A pro-Israel rally was held in faraway Helsinki, and in Los Angeles - not known for its Jewish activism - an alert Israeli consulate took 5,000 people into the streets in a demonstration of support. But in Brooklyn's Boro Park, which is home to 150,000 to 200,000 Jews, many of them ultra-Orthodox and Hasidic, there was no show of support for Israel during these difficult times and none seemed to be forthcoming. And this in a community that prides itself on being the biggest stronghold of the right among American Jews.
Nor was there a single rabbi of theirs seen among the scores of Orthodox rabbis in Flatbush or among their colleagues in Queens, who call the tune for the right-wing communities. No one to protest against Israel's isolation or the threats to its reputation or to counter the PR distress. Nothing in recent months seemed to constitute a real emergency, one that by talmudic instruction requires Jews to take to the streets.
As soon as Prime Minister Benjamin Netanyahu's right-wing government took office in Jerusalem, it seems the American Jewish right fell asleep. The fierce controversy over construction in East Jerusalem, U.S. President Barack Obama's harsh statements about Israel, the Goldstone report accusing Israel of war crimes, the torrent of international condemnations in the wake of the flotilla raid - all failed to draw rabbis and community activists out in mass demonstrations of support for Israel.
In fact, one can confidently say that Israel's political problems have been taken off the agenda of Orthodox synagogues and rabbinical organizations like the Rabbinical Council of America and Young Israel and were ushered out of the public discourse of the community's right wing. "I can't explain the silence of the Orthodox community," admits Dov Hikind, a former aide to Meir Kahane, who today serves as a New York State assemblyman for Boro Park and parts of Flatbush.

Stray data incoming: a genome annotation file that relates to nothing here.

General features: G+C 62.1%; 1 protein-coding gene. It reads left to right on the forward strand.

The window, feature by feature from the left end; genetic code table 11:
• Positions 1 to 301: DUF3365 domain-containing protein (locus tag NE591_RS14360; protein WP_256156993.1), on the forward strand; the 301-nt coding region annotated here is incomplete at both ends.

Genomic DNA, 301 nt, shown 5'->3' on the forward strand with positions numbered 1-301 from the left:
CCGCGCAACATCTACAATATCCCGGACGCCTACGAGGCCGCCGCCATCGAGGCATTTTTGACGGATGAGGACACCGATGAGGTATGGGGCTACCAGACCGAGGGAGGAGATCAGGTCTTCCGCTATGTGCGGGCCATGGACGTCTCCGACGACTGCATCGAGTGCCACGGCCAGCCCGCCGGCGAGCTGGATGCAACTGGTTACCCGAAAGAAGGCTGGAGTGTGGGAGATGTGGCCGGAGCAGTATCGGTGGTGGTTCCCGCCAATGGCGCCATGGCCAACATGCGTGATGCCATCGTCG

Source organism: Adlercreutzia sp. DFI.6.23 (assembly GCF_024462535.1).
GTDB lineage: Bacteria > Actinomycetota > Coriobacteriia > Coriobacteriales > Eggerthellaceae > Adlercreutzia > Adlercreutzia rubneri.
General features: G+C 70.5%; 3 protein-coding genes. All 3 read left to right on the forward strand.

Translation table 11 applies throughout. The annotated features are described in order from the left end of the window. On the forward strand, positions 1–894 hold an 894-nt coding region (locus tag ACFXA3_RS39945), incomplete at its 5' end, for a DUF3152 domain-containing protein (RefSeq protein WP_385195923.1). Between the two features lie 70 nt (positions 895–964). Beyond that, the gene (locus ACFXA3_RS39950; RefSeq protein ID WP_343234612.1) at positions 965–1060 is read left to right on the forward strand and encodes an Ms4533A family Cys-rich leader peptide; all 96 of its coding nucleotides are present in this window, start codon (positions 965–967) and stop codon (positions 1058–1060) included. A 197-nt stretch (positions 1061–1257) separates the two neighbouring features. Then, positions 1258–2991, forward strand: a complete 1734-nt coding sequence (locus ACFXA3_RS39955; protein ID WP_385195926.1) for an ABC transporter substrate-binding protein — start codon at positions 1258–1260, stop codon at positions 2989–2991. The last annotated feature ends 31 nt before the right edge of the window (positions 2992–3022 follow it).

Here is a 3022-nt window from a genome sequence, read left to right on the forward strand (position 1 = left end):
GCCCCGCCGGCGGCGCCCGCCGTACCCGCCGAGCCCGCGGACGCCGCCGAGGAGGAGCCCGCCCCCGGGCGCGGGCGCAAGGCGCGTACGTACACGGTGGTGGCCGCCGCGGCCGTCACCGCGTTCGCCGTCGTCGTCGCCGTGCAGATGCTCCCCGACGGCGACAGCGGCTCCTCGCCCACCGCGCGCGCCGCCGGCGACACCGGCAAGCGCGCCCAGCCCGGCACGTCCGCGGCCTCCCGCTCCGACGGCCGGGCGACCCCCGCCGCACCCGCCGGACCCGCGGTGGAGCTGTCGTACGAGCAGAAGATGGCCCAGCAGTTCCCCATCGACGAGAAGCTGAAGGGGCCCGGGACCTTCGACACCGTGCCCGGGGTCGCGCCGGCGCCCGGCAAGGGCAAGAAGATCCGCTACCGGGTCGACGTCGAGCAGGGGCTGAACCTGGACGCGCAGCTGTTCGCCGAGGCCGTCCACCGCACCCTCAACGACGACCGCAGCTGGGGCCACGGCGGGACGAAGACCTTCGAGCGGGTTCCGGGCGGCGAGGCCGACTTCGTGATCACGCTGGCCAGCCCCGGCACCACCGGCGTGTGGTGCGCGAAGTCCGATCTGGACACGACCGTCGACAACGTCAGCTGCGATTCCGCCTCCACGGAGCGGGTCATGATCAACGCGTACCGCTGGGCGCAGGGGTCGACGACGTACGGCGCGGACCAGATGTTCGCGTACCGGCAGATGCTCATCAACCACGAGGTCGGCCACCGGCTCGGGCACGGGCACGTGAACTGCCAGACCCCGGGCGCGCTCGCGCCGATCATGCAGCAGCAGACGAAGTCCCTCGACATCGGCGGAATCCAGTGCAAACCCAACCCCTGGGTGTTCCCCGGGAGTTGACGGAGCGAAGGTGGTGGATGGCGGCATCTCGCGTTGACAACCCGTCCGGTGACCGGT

"It's not laziness or tiredness," says a veteran community activist in Brooklyn, who asked to remain anonymous. "Some from the generation of rabbis and politicians who led the struggle against the Oslo Accords have died, and others are in retirement homes. Israel's political elite does not have a single figure with whom they can identify and use as an example of dedication and loyalty to values."
There has not been a consensus about any Israeli issue since the long-gone days of protest on behalf of the Soviet Jews. But the right always loved controversy that stirred the enthusiasm of rabbis, politicians and the rank and file. The Oslo Accords, for instance, prompted protests against the government of Israel and especially against then-prime minister Yitzhak Rabin. But it seems the last time the right wing had an opportunity to actively protest was against the Gaza disengagement.
Recent studies have claimed that many in the Jewish community, especially its liberal wing, are distancing themselves from Israel and feel alienated by its current policy. It now transpires that the Orthodox, who constitute the majority of the right-wing camp and who once would have seen neglecting to support a right-wing Israeli government as nothing short of heresy, have lost their trust and confidence in the Netanyahu government.
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